However, a main disadvantage of associative thickeners is that their thickening efficiency may be reduced when solvents or surfactants are introduced into the system (Figure 2). The associations of the hydrophobic groups on the thickener molecules are non-specific, and the presence of surfactants can disrupt the intended network with latex particles. Tinting, especially in deep and neutral bases, with universal colorants adds a high level of these ingredients into the formula, making it difficult to maintain performance. There is a competition between the hydrophobic groups of the associative thickener and the hydrophobic groups of the surfactants when it comes to the association with the latex particles. Due to desorption and solvation of the associative thickener’s hydrophobic groups and disruption of the micelle formation, a weaker associative network is generated.
In the past, various approaches were used to work around the viscosity loss either by using non-associative thickeners like HEC (Hydroxy Ethyl Cellulose) or ASE (Alkali Swellable Emulsion), or by significantly increasing the viscosity of the base paint so that the tinted viscosity would remain practical. However, these approaches have their drawbacks as well, including poor leveling, higher costs, difficulty pumping and filling, increased water sensitivity, and a wide range of tinted viscosities as tint color changes.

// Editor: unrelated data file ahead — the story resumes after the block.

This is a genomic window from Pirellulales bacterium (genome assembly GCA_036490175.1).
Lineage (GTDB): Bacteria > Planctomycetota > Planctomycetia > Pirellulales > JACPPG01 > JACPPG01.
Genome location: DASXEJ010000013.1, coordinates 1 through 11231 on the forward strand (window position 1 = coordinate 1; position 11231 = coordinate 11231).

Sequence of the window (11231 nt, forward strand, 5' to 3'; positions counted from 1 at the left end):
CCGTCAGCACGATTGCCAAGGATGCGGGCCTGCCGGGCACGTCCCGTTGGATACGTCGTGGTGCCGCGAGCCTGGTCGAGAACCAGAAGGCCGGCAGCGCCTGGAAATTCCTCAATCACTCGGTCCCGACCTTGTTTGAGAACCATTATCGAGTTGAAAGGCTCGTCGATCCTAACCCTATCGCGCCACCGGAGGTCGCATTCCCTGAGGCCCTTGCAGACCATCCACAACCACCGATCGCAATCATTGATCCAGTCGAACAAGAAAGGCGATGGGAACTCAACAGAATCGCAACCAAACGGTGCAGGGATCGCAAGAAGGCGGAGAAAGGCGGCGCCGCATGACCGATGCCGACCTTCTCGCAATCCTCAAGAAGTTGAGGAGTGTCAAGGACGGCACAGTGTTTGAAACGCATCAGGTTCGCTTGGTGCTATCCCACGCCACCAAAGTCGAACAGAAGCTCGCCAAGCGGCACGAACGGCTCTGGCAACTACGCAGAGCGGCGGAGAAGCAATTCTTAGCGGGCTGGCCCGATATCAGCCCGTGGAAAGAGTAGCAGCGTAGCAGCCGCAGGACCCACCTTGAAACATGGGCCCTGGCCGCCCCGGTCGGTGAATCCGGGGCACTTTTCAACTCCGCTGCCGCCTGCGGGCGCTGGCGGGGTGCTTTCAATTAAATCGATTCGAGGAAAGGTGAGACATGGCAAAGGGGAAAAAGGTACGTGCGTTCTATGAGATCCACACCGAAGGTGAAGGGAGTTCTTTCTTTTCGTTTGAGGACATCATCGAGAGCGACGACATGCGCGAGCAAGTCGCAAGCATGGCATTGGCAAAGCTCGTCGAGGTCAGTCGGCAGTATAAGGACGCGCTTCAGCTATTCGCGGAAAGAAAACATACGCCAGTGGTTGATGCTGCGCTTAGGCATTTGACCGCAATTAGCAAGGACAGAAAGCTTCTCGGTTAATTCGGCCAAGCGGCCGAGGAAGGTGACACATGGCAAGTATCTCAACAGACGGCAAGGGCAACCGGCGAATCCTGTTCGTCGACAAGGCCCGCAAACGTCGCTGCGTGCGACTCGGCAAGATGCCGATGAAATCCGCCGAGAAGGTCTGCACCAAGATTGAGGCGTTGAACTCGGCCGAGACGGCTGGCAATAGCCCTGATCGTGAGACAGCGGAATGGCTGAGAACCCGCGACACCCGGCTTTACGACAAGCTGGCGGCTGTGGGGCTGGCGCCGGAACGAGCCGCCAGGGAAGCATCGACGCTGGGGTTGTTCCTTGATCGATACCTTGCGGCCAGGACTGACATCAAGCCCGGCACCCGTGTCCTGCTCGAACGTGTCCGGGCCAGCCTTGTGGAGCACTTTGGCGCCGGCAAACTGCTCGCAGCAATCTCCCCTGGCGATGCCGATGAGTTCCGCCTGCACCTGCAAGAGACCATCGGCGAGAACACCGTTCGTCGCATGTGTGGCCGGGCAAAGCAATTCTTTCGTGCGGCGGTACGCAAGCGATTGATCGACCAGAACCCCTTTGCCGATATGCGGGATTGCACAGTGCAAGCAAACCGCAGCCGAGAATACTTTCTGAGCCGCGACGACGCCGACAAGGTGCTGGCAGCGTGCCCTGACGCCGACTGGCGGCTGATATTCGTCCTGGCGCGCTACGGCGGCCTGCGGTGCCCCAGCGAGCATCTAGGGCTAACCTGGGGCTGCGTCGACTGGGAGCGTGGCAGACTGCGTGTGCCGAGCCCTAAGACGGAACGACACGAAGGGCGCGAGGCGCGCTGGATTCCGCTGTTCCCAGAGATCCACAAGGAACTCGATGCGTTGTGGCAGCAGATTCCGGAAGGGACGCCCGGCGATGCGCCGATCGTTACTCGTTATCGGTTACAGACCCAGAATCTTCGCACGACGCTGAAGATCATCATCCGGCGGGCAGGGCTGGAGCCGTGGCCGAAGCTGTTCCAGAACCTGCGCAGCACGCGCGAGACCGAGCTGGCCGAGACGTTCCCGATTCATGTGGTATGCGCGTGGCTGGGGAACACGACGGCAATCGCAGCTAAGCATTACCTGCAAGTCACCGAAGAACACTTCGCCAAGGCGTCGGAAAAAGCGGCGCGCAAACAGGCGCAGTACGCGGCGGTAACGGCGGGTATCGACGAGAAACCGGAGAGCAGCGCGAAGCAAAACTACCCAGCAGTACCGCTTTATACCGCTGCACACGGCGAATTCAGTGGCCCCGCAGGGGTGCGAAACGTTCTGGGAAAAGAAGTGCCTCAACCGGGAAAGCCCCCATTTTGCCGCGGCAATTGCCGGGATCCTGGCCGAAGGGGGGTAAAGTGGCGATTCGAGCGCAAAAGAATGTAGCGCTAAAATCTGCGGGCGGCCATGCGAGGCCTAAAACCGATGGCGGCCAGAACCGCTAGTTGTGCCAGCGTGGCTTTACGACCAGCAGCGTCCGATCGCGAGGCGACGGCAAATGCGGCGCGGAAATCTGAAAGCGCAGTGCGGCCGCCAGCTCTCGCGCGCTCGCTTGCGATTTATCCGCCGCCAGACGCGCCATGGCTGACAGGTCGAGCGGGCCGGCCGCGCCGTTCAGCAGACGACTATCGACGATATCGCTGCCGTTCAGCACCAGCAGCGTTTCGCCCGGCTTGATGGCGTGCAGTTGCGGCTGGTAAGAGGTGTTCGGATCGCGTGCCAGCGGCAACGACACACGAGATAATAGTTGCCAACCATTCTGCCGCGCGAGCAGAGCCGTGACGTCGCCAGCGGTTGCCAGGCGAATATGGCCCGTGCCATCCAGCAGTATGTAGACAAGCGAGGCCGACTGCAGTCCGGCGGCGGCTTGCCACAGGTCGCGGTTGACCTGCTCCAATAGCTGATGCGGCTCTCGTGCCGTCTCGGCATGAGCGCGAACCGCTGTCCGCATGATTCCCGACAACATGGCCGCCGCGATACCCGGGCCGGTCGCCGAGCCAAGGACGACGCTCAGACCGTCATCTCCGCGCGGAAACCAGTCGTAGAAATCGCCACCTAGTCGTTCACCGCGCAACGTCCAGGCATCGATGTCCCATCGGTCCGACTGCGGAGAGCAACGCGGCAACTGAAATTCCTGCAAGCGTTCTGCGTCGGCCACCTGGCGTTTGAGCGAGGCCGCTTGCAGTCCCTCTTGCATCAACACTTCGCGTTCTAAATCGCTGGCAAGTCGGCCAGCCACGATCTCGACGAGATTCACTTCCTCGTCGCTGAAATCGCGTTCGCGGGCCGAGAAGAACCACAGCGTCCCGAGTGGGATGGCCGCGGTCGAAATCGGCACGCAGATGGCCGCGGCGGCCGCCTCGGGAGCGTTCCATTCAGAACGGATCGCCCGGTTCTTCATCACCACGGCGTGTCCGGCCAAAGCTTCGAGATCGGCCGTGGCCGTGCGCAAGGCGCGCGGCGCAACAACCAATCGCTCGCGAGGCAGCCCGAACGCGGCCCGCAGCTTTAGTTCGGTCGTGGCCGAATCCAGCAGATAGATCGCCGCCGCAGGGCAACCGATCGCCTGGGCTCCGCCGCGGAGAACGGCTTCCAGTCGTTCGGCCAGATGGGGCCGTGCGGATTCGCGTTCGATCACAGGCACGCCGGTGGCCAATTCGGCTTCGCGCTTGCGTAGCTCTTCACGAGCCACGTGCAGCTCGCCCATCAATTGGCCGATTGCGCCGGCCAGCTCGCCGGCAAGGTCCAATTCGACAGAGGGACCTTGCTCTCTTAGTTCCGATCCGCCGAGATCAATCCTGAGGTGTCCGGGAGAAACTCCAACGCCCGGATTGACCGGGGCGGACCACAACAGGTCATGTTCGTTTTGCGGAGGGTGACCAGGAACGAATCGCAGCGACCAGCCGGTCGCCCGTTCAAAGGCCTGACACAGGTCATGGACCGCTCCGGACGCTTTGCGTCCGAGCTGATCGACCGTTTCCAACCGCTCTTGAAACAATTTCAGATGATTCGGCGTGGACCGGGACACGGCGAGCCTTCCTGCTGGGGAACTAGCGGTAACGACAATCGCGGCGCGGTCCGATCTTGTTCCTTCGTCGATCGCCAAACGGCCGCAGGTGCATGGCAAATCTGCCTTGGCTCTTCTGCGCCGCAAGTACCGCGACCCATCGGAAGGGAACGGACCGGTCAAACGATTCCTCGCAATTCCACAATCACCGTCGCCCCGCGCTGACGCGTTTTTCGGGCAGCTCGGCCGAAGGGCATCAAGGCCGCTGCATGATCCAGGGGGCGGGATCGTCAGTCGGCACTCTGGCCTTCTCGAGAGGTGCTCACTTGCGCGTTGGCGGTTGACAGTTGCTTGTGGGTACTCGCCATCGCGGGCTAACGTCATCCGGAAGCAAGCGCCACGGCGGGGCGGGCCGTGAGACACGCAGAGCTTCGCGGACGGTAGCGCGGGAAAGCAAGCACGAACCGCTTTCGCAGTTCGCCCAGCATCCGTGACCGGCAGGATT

NISATs are typically based on water-soluble polyethylene glycol (PEG) containing a high number of repeating ethylene oxide units. However, they require further reaction to add hydrophobic groups onto the polymer for associating with latex particles.
The most common type of NISAT is the HEUR or urethane thickener, and typically this class of thickener has poor viscosity stability upon tinting. The chemistry involves reacting PEG with diisocyanates and end-capping with hydrophobic groups. Since the isocyanate is difunctional, the tendency is to develop linear polymers with hydrophobic end caps. This linear structure limits the amount of branching and the quantity of hydrophobic units that can be incorporated into the polymer, and is not well suited for designing a tint viscosity stabilizer (TVS).
First-Generation Tint Viscosity Stabilizer
As a result, the first-generation TVS was created based on newly developed HEAT chemistry (Figure 3). It uses aminoplast crosslinkers instead of isocyanates. The aminoplast offers more functionality, allowing us to add more hydrophobic sites for the association and increase the availability to produce more branched polymer structures.